Editorial: Class acts
One pleasure of producing a community newspaper is the opportunity to focus light on the good news happening around us. There is no shortage here: groups doing wonderful things for people in need, schools and their personnel working overtime to train our young people, churches feeding the hungry … and much more.
All that being true, three pieces of news we have printed recently stand out to us as representing Gloucester and Mathews people standing at the head of the class.
First in this spotlight was the Rev. Dr. Robert Diggs Sr., who grew up at Cardinal, graduated from Mathews High School, went on to Norfolk State and the Army, later became an Army chaplain, and finally settled into the ministry at a church in Petersburg.
From that base, Diggs has worked to improve the challenged community which he serves, most notably in providing decent places to live for elderly neighbors. Young people are helped with a community center. Diggs and his church members are not hearers of the word only, but doers as well. In receiving the top Groundbreaker award of the Better Housing Coalition in Richmond, he reportedly cleared the stage and called up one, two, a dozen, and more people who have worked with him to achieve this, deflecting his moment in the spotlight onto a host of others.
Literally near the top of the heap is newly-three-starred Vice Admiral William Andrew Brown, graduate of Gloucester High School and VMI, who has worked his way up the U. S. Navy’s ladder.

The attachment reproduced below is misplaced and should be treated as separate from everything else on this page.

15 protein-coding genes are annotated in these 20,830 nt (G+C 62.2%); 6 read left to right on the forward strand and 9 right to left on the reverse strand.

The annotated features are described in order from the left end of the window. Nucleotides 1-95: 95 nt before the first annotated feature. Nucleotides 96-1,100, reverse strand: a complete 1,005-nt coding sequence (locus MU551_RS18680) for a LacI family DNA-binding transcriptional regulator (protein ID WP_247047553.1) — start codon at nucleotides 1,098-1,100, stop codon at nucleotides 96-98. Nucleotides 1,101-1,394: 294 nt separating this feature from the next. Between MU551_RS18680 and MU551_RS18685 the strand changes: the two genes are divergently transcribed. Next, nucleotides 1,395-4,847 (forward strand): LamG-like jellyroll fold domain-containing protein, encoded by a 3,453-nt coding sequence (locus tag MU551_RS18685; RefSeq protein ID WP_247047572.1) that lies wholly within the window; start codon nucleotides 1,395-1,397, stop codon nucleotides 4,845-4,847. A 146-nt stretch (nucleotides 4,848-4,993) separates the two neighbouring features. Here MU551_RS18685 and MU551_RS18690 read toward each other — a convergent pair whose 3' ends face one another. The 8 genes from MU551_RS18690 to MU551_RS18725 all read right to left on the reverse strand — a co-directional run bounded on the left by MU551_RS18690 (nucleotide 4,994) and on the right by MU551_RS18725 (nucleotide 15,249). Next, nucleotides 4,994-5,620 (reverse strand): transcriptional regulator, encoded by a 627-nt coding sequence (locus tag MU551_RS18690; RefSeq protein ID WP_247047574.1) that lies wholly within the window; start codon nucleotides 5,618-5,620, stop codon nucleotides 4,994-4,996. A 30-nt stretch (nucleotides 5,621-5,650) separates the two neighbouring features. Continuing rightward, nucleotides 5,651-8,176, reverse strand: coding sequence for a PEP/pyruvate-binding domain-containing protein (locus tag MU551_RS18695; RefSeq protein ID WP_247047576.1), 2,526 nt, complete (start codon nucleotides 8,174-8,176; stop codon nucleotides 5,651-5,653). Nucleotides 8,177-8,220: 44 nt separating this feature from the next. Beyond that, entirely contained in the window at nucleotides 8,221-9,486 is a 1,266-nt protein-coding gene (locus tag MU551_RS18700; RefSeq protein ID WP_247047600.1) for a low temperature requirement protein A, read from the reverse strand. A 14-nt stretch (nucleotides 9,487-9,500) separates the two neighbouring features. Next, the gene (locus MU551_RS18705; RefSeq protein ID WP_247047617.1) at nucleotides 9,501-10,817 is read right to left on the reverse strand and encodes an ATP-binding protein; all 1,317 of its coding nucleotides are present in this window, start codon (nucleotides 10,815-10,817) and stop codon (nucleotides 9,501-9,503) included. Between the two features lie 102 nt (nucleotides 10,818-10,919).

There is not much room at the top for admirals, and Vice Admiral Brown is now one step from the highest rung. He serves as deputy director of the U.S. Transportation Command at Scott Air Force Base in Illinois. His hometown is proud of him.
Then there are Bob and Lynn Ripley, the Gloucester couple who struck historic gold at their home on Purtan Bay on the York River. More than a decade ago Lynn was walking her dog and came across a concentration of Indian artifacts. Archaeologists converged, dug, measured, studied and announced that the historic home of Chief Powhatan had been discovered. Powhatan, Pocahontas, John Smith and other notable figures from 400 years ago had lived, parlyed, talked and walked upon their land.
Instead of closing the gates, the Ripleys have encouraged continued study, placed the land in a state of perpetual conservation, and have been most generous in sharing the gift with historians and the public. Their gift of access keeps on giving … and they have received awards from Scenic Virginia and Preservation Virginia, so far, to recognize their dedication to preserving the site. What lay covered for 400 years, which has been exposed, has a new layer of protection.